Financial Constraints, Inflated Home Prices, and Borrower Default during the Real-Estate Boom
AbstractDuring the housing boom, many subprime home buyers were not able to make a mort- gage down payment and therefore were at risk of being rationed from the market. To resolve the issue, some buyers, sellers and intermediaries artificially expanded the scope of transactions by including items that cannot be collateralized. As a result, observed house prices were higher and mortgages larger, ultimately relaxing buyers' financial constraints. I estimate that between 2005 and 2008, up to 16% of highly leveraged (greater than 95% loan-to-value) transactions in Cook County, Illinois were inflated (with prices higher by 6% to 15%). Inated transactions are more likely in low-income neighborhoods and when intermediaries have a high stake in the transaction. Although borrowers were twice as likely to default, their mortgage rates were not higher.
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Bibliographic InfoPaper provided by Ohio State University, Charles A. Dice Center for Research in Financial Economics in its series Working Paper Series with number 2009-1.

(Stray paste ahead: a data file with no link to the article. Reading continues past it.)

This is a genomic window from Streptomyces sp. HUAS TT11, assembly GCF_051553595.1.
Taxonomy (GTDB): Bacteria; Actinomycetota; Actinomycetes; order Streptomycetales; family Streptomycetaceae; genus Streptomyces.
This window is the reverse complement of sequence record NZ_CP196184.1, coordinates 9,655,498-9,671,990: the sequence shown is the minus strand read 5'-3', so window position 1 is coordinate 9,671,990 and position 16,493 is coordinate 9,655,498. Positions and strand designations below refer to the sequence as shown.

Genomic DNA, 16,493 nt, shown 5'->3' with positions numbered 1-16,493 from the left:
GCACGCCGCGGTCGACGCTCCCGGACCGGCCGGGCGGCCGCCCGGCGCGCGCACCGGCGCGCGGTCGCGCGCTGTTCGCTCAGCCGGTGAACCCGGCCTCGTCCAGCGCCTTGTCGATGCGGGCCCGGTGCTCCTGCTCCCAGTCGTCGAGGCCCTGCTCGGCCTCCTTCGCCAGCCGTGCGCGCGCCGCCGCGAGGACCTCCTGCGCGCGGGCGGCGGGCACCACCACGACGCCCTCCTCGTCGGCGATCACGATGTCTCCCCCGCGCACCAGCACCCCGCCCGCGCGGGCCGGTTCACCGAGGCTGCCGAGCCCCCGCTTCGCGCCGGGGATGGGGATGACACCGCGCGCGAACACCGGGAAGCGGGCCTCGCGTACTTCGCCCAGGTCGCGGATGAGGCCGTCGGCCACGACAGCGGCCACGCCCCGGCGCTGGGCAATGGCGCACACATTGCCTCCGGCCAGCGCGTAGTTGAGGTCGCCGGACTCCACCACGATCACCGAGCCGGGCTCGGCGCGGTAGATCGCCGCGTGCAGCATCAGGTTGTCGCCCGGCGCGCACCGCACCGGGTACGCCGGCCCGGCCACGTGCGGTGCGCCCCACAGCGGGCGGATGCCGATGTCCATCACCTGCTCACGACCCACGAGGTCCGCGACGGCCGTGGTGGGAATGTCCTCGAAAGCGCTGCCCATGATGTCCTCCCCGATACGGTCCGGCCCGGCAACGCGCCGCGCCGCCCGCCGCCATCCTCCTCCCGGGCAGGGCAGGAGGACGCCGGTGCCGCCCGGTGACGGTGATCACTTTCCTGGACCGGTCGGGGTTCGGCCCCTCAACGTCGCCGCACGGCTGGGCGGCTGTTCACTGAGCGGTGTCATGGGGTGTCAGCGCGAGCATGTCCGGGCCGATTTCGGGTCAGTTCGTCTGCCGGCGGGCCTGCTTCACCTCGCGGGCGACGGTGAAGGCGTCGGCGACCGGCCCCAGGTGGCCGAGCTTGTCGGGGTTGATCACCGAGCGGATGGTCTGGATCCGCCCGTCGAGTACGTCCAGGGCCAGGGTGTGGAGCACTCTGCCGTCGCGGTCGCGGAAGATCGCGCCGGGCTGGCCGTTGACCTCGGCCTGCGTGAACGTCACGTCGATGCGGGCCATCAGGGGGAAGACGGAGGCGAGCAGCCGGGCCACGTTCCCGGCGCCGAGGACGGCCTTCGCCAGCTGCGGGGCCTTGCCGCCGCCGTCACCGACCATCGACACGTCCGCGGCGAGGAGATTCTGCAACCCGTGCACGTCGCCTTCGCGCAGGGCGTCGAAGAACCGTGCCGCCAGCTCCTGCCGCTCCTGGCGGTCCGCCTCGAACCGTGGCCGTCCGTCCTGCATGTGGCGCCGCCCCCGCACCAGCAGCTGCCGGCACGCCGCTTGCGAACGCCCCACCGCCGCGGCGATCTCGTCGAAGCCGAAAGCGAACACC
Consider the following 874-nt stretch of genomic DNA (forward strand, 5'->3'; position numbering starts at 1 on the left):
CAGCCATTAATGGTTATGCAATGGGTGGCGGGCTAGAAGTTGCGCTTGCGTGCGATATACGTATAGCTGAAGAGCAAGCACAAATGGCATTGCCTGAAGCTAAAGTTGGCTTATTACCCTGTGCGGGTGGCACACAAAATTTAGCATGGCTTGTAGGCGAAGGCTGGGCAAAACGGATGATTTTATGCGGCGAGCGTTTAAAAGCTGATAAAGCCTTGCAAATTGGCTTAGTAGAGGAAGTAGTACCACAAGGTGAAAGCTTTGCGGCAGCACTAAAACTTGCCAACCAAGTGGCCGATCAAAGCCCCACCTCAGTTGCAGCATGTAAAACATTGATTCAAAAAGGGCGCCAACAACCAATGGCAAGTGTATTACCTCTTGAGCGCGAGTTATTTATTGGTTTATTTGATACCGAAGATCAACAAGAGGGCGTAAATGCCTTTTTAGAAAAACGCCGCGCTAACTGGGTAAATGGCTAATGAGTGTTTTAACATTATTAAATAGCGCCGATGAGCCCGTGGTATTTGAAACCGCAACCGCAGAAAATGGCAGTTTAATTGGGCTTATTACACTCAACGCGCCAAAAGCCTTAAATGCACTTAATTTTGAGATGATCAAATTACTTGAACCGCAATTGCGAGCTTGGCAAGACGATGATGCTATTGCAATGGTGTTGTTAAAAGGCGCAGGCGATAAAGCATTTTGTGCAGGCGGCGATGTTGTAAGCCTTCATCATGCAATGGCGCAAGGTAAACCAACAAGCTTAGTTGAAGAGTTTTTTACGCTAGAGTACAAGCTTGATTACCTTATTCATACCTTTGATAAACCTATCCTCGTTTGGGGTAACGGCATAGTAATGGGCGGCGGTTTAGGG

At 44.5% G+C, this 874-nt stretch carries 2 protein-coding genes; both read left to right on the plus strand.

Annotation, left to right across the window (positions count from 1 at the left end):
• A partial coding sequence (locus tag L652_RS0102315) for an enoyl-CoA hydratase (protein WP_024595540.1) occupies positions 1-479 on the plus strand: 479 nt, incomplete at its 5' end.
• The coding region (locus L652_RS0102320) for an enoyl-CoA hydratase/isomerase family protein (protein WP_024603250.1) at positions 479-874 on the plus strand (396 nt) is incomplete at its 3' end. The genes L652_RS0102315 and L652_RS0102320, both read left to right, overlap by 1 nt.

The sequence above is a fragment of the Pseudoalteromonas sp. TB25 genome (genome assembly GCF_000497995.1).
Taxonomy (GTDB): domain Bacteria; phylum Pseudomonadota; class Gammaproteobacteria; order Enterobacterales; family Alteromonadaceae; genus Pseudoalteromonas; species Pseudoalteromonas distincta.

Date of creation: Jun 2009
Date of revision:
Find related papers by JEL classification:
- D12 - Microeconomics - - Household Behavior - - - Consumer Economics: Empirical Analysis
- D18 - Microeconomics - - Household Behavior - - - Consumer Protection
- G21 - Financial Economics - - Financial Institutions and Services - - - Banks; Other Depository Institutions; Micro Finance Institutions; Mortgages
- L85 - Industrial Organization - - Industry Studies: Services - - - Real Estate Services
This paper has been announced in the following NEP Reports:
- NEP-ALL-2009-11-14 (All new papers)
- NEP-MAC-2009-11-14 (Macroeconomics)
- NEP-URE-2009-11-14 (Urban & Real Estate Economics)
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